24th December 2000
Despite calls of a ceasefire and peace talks,
The Government yesterday rejected LTTE leader Velupillai Prabhakaran's offer of a month-long unilateral ceasefire from midnight tonight and declared military operations would continue.
President Chandrika Kumaratunga, who is now in London, approved a statement setting out the official position. It was released last night by the Presidential Secretariat as a press release from Prime Minister Ratnasiri Wickremenayake and Foreign Minister Lakshman Kadirgamar. It contrasted sharply with a statement Media Minister Anura Priyadharshana Yapa issued on Friday night saying that the LTTE offer "could be a productive exercise."
In a statement issued in London on Thursday, LTTE leader Prabhakaran said the ceasefire was a "gesture of goodwill" and added that a positive response from the government "would create cordial conditions for stable ceasefire and direct negotiations".
Noting that "further gestures of goodwill are unnecessary", the Presidential Secretariat statement said "the government has clearly indicated its wish to engage in talks with the LTTE forthwith on the substantial issues involved, with a view to resolving the ethnic question, ending the war and constructing a durable peace."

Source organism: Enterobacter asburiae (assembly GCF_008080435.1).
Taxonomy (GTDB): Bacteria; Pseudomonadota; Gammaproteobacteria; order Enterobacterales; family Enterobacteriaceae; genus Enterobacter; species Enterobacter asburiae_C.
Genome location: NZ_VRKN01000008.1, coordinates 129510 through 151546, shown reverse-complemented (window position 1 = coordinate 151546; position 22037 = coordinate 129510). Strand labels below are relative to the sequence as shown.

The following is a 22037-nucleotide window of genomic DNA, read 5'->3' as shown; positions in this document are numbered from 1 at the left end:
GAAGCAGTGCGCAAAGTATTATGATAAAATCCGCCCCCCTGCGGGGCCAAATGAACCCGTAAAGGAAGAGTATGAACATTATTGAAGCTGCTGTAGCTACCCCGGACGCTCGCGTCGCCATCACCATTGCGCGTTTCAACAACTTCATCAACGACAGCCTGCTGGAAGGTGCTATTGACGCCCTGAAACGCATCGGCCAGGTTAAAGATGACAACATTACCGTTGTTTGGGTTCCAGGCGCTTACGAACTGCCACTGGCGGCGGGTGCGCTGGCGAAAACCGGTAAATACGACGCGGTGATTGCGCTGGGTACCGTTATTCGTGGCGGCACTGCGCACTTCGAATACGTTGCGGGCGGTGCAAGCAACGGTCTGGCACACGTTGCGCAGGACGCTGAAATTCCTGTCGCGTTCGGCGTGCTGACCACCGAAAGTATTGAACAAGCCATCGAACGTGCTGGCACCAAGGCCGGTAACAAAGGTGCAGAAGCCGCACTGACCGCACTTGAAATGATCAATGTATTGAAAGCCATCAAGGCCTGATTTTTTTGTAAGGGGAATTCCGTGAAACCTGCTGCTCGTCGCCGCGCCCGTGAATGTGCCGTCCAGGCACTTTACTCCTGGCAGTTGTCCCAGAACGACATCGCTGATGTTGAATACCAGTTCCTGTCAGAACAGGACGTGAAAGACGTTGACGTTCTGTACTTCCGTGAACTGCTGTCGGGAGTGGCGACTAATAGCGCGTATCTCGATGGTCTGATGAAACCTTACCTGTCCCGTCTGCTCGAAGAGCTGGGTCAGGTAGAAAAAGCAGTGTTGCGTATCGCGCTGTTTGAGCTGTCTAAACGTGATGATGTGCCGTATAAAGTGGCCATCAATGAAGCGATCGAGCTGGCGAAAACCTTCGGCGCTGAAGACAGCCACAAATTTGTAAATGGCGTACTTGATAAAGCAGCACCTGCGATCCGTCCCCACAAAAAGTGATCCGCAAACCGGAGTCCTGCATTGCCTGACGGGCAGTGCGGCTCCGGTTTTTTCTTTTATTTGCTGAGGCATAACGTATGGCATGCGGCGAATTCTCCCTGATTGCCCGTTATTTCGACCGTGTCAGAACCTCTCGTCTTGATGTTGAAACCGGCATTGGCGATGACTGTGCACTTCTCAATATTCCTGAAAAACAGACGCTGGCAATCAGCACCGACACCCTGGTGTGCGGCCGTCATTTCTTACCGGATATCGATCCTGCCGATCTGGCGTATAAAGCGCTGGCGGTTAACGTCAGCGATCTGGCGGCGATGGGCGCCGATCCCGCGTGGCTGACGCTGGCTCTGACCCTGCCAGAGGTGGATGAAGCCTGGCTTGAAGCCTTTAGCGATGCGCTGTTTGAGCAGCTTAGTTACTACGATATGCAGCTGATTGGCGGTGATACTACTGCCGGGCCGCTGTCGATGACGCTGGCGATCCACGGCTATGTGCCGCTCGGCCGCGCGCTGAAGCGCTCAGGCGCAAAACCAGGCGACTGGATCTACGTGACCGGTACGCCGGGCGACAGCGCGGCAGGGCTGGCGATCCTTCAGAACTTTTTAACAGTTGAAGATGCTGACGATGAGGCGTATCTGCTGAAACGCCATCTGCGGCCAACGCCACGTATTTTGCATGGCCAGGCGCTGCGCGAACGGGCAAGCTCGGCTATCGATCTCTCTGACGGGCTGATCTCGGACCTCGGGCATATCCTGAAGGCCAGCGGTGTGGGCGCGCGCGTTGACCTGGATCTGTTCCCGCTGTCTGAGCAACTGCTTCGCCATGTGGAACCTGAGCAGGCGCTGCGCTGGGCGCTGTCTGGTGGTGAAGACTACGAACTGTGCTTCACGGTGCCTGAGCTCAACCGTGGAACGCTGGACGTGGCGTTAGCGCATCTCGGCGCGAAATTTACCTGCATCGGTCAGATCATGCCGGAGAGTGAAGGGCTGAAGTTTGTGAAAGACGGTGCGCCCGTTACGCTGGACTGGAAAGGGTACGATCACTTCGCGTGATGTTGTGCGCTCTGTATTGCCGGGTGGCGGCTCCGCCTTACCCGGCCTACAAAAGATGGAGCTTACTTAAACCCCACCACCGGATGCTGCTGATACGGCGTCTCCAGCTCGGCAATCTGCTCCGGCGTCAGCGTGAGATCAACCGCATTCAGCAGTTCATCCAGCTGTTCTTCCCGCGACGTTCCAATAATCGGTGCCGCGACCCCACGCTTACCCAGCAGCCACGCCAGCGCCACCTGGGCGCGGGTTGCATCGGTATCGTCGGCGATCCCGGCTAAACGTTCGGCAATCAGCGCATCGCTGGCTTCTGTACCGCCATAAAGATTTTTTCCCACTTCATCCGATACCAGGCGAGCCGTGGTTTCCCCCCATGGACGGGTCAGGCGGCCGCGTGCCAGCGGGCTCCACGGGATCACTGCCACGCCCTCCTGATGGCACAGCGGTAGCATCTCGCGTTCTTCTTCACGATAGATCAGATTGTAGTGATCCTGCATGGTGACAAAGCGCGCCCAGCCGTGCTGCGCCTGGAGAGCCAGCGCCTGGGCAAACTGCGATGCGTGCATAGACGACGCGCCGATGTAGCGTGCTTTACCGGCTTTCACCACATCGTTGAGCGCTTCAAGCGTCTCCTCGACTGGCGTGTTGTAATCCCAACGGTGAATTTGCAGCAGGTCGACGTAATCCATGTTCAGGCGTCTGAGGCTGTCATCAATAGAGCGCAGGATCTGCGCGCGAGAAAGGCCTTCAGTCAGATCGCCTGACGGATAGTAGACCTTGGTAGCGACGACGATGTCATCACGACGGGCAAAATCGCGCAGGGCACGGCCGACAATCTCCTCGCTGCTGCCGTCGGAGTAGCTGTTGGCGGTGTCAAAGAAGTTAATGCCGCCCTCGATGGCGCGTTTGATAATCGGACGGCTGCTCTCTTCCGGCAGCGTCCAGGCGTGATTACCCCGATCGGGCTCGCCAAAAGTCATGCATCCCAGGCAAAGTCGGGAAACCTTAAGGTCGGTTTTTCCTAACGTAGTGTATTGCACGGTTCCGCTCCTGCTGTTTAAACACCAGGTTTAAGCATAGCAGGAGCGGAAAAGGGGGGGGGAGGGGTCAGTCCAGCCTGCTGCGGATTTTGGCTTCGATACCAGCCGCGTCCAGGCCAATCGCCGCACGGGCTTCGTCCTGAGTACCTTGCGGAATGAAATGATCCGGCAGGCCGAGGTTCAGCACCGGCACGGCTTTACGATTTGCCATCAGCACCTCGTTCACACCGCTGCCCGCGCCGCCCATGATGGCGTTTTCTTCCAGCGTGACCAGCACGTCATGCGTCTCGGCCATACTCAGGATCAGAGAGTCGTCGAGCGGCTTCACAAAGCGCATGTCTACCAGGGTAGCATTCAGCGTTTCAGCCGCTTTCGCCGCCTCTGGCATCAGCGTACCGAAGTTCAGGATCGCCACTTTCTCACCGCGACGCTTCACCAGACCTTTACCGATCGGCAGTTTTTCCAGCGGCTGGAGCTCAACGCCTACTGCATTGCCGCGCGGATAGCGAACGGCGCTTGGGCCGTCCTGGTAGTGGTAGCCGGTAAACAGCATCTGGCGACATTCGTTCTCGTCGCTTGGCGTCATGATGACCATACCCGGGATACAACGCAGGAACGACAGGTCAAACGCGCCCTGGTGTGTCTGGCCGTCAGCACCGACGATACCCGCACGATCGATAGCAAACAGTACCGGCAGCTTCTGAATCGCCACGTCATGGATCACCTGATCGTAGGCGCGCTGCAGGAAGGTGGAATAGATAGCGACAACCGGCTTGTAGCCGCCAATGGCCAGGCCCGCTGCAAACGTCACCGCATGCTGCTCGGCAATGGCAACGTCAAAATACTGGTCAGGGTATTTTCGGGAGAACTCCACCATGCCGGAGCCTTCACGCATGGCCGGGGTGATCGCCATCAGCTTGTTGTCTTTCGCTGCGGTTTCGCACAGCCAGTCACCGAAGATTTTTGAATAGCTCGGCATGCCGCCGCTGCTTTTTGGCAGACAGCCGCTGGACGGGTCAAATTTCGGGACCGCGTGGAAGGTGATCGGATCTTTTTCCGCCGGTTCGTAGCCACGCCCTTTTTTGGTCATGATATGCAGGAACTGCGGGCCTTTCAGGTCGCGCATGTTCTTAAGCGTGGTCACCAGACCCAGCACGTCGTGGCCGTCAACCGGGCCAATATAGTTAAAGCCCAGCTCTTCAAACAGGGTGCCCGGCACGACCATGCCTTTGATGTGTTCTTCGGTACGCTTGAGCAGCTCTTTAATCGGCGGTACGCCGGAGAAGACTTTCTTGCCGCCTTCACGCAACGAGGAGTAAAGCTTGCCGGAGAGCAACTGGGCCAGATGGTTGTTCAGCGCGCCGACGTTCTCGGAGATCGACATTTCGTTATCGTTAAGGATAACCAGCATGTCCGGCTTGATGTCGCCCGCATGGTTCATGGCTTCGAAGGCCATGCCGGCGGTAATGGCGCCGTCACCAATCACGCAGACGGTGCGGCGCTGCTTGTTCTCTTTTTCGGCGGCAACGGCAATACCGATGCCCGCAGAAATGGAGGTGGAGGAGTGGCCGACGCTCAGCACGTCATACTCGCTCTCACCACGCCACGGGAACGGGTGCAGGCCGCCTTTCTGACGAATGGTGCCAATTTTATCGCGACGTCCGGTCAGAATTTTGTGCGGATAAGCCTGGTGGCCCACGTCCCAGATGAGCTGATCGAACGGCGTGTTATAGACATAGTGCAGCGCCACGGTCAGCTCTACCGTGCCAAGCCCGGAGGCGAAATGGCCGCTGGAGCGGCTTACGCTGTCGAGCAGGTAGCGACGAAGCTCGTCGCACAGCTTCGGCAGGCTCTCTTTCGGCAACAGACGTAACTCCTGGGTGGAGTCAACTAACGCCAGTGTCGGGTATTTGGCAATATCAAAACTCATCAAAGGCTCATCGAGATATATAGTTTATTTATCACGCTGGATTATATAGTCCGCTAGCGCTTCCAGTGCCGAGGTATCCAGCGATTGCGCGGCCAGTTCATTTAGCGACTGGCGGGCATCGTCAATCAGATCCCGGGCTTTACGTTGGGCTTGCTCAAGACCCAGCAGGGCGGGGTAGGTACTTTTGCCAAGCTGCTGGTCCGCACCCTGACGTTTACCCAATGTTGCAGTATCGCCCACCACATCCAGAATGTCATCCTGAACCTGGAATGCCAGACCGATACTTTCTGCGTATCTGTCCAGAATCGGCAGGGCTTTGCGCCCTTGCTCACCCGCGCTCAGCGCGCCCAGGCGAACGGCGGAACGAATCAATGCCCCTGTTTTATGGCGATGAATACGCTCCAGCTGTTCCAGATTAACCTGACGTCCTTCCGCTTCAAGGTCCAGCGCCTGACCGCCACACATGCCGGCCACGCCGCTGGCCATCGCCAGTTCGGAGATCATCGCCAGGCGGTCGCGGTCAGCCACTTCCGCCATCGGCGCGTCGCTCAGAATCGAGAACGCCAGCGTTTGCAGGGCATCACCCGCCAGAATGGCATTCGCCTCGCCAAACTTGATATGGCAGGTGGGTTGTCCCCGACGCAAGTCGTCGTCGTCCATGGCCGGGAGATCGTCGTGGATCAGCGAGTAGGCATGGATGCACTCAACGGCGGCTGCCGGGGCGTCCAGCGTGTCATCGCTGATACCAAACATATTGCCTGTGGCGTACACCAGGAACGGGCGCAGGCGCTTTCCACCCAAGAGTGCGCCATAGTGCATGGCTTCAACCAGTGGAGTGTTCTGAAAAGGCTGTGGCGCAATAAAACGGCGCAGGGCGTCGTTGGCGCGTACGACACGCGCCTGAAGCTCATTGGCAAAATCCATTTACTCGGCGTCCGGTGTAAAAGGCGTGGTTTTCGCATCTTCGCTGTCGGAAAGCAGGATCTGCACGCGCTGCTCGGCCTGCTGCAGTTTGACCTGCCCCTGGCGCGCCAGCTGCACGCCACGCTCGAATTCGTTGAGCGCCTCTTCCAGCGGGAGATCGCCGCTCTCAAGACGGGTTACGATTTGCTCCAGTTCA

The statement pointed out that "no reference to a ceasefire was made by Mr. Prabhakaran either at his meeting with Norwegian facilitator Eric Solheim or during his "Heroes Day" speech on November 27.
"The Government considers a ceasefire as a consequent step that would arise when negotiations proceed to the mutual satisfaction of both sides."
Here is the full text of the statement:
"It has come to the notice of the Government of Sri Lanka that on 21st instant the LTTE has announced, but not through the Government of Norway, a month-long unilateral ceasefire as a goodwill measure to facilitate the peace process.
"The Government has noted that no reference to a ceasefire was made by Mr. Prabhakaran either at his meeting with the Norwegian delegation on 1st November or in his speech on 27th November. The Government believes that further gestures of goodwill are unnecessary, when the Government has clearly indicated its wish to engage in talks with the LTTE forthwith on the substantial issues involved, with a view to resolving the ethnic question, ending the war and constructing a durable peace.
"The Government considers a ceasefire as a consequent step that would arise when negotiations proceed to the mutual satisfaction of both sides. The Government of Sri Lanka repeats its call to the LTTE to engage honestly in this opportunity for peace. Until then, military operations will continue."
From Neville de Silva in London
President Kumaratunga who has been on a European tour has not been able to meet British Prime Minister Tony Blair so far, The Sunday Times learns.
The President is unlikely to meet Mr. Blair during the current tour, sources in London said.
Earlier the Sri Lanka High Commission in London said that the President was due to meet Mr. Blair two weeks ago.